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Interfacial Study of Brine, Hydrocarbon, and Gas Mixture using Density Gradient Theory and Classical Density Functional Theory

Knowledge of interfacial properties is crucial for various industrial applications involving multiphase systems, including those in the petroleum industry and carbon capture and sequestration (CCS) strategies. For instance, these properties influence phase behavior and fluid transport in reservoirs, while understanding CO2-water/brine interfacial properties is essential for securely storing CO2 in underground storage sites.In this thesis, we investigated the interfacial behavior of hydrocarbons, gases, and water/brine mixtures relevant to the petroleum industry and CCS strategies, using the density gradient theory (DGT) and classical density functional theory (DFT). While both methods compute interfacial tension (IFT) based on component density distributions across the interface, they differ in how they define the Helmholtz free energy of the inhomogeneous system. These thermodynamic-based approaches offer detailed interfacial structure information at a significantly lower cost compared to molecular simulations.Our study also considered the effect of impurities, represented by CH4, on the interfacial properties of CO2-fluid mixtures, different oil types, and the presence of salt. Additionally, we compared the interfacial properties of three-phase systems with two-phase systems.The results showed that CO2 had a stronger affinity for water/oil molecules compared to CH4, resulting in an increase in the IFTs of fluid-CO2 mixtures with the addition of CH4. In addition, the shape of the alkane density profile was consistent across all studied alkanes, with the mixture IFTs generally increasing with the n-alkane size. Moreover, cyclic alkanes exhibited relatively higher IFTs compared to linear and branched alkanes in oil-gas mixtures.In the brine mixture study, the results demonstrated that the addition of salt increased the mixture IFT but had no significant effect on the shape of the water, alkane, and gas density profile across the interface.Overall, the DGT method demonstrated good agreement with experimental and MD results for all studied cases. The DFT method, with the selected set of functional energy terms, provided good agreement with experimental and MD results for non-associating mixtures. However, for associating mixtures, the DFT approach showed satisfactory agreement for most cases, except for the water-aromatic mixture, where it significantly overestimated the mixture IFTs.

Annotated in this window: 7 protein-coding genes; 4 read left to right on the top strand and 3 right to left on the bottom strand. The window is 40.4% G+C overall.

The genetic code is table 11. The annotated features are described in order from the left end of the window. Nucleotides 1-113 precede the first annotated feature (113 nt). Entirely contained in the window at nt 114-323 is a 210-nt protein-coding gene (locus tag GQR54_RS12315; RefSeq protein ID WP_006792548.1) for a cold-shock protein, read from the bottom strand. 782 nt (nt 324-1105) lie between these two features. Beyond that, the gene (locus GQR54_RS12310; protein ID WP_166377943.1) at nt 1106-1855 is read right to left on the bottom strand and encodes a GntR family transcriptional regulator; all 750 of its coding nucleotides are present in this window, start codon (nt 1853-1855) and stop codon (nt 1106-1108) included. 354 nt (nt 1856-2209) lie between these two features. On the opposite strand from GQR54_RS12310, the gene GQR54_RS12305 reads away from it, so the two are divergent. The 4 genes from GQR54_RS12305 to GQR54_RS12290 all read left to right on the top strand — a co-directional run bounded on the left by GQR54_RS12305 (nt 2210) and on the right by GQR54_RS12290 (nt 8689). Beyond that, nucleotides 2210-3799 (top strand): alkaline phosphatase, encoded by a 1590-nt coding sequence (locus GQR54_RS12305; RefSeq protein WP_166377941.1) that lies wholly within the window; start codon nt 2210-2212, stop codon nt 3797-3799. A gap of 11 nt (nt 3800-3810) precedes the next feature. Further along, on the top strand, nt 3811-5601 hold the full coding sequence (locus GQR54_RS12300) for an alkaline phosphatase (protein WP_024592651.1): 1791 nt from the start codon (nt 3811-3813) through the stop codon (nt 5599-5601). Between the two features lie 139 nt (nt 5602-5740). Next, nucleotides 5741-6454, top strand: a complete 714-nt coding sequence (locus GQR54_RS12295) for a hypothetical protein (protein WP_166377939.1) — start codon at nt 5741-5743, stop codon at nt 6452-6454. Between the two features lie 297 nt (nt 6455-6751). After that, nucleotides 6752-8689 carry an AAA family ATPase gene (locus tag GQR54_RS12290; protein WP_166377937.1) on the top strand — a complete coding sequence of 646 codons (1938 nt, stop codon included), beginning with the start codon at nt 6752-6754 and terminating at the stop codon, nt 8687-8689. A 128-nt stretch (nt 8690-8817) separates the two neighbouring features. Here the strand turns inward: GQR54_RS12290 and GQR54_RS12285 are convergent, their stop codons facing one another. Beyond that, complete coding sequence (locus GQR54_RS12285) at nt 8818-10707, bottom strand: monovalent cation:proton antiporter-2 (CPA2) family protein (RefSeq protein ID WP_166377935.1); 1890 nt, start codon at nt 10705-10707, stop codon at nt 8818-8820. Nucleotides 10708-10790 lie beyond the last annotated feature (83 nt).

ErSE Ph.D Candidate MOHD FUAD ANWARI CHE RUSLAN, Supervised by Prof. Shuyu Sun

Event Quick Information

28 Apr, 2024
05:00 PM - 06:00 PM
Al-Jazri Building-Bld.4- Room-5209